On the other side of the river, I joined the Harpers Pass Track, following the Hurunui River upstream. I stopped for a break at the Hurunui Hut. It was a nice shelter, though it had a bit of a wasp problem, with a few wasps flitting about the inside and many more outside.

Leaving the hut, the trail initially felt like it was an old road bed (possibly from when the hut was built), however, that quickly degenerated into a rough and steep up-and-down trail as the Harpers Pass Trail tried to stay in the forest above the riverbed. (If the other side of the river wasn’t farmland, the trail could easily have continued along the meadow, crossing somewhere further downstream.) I passed by a hot springs, declining to take the opportunity to go for a dip. (Adrian and Marine later told me they did, and it was great, except for when they got out, and were attacked by sandflies.)

Hurunui River
Hurunui River

After following the rugged track for what felt like entirely too long, the trail re-entered the meadow, following that to Hurunui No. 3 Hut, one of the four original huts on the Harpers Pass Track, though (somewhat) recently renovated. It had a strange construction, with an anteroom with four bunks, which initially appeared to be the entire hut, until I noticed the other door in the room, and opened that to reveal the main room, which had twelve bunks flanking a common area. This was the first hut on the TA I’ve seen where the bunks were three-high, rather than two-high.

I was the only person there when I arrived — two other sobos ahead of me clearly pushed on to somewhere further upstream. It was a bit eerie; there was a weird persistent buzzing sound (which I initially attributed to wasps, since one managed to get in while I was entering the hut) that may have just been air blowing through a crack in the historic structure. Later, Adrian and Marine showed up, the only other hikers here tonight.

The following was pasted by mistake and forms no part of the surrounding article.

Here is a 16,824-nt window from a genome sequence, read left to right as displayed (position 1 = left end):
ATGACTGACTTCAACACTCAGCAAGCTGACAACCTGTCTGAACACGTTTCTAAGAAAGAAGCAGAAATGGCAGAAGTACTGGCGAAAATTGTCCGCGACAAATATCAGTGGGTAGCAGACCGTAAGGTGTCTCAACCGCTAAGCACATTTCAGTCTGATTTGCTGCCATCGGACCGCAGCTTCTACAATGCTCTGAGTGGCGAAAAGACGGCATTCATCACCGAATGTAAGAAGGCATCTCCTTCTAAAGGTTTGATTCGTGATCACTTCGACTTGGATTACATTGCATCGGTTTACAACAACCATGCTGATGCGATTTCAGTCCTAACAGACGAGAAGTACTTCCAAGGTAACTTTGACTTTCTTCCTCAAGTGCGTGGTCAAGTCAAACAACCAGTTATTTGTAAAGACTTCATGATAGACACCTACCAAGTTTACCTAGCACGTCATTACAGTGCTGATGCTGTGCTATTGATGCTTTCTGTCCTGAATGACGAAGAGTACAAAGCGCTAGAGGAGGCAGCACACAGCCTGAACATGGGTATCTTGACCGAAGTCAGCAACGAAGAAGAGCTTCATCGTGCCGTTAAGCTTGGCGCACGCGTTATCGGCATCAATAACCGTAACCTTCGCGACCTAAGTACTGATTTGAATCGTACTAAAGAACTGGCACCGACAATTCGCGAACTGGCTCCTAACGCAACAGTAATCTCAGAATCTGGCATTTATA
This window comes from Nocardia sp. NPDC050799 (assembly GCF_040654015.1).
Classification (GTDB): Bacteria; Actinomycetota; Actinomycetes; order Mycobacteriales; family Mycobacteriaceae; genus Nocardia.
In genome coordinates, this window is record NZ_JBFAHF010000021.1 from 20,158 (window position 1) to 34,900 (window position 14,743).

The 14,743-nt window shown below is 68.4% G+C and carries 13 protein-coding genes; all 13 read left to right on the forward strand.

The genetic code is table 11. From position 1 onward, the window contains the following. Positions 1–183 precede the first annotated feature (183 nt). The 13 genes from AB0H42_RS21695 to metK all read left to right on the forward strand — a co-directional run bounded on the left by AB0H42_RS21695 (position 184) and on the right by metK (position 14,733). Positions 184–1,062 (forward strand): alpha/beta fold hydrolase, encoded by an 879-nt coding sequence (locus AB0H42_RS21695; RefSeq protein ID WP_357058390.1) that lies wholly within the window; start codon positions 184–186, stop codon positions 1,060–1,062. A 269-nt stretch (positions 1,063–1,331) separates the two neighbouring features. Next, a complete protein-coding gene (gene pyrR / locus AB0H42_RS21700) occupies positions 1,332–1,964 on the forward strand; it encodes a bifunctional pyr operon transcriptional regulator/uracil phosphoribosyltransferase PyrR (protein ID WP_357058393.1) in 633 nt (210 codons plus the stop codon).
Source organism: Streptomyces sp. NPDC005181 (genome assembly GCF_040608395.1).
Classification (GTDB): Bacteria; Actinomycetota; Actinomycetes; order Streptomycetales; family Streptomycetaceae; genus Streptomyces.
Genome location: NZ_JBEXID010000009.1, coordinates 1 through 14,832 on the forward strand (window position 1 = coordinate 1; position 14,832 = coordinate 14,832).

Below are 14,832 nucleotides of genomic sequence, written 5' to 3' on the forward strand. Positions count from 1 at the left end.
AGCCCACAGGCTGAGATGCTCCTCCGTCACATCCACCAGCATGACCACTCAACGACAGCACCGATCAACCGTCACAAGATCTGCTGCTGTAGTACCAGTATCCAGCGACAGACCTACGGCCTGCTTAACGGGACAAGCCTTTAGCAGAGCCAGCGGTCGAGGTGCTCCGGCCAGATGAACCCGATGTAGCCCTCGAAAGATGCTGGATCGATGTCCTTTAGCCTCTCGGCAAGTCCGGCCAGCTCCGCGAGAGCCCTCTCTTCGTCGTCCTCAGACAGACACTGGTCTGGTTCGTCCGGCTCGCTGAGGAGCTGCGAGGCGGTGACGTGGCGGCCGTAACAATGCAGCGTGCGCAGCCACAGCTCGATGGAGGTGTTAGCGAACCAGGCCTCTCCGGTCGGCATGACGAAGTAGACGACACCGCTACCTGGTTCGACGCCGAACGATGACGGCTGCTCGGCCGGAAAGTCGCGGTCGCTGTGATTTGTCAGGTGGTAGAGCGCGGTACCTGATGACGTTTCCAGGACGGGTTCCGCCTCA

I wanted to go a bit further — a small four-bunk hut (with only one usable bunk) was only an hour further up the trail, but my knee was telling me that it was done for the day. (It would have helped if the trail wasn’t as rough as it was, but alas, such is the reality of the TA.)

For the first time, since I didn’t have cell service, I used the InReach I got in Wellington to get a weather forecast. Tomorrow should be fine, but there’s a lot of rain forecast for Saturday and Sunday. Unfortunately, I don’t know when the rain will start. My initial plan for tomorrow was to go to Kiwi Hut, about 23 km, but the last thing I want to do is get stuck in a small six-bunk hut for two days of rain. Trail-permitting, I’d like to go further, perhaps up to another 13 km to the Morrison Footbridge, where there is supposed to be camping (and which I could use to access Arthurs Pass).

Sunset at Hurunui No. 3 Hut
Sunset at Hurunui No. 3 Hut

Clouds blew in over the evening, cast in a red glow by the setting sun. I set an alarm for 6 am, to try and get an early start on a long day tomorrow.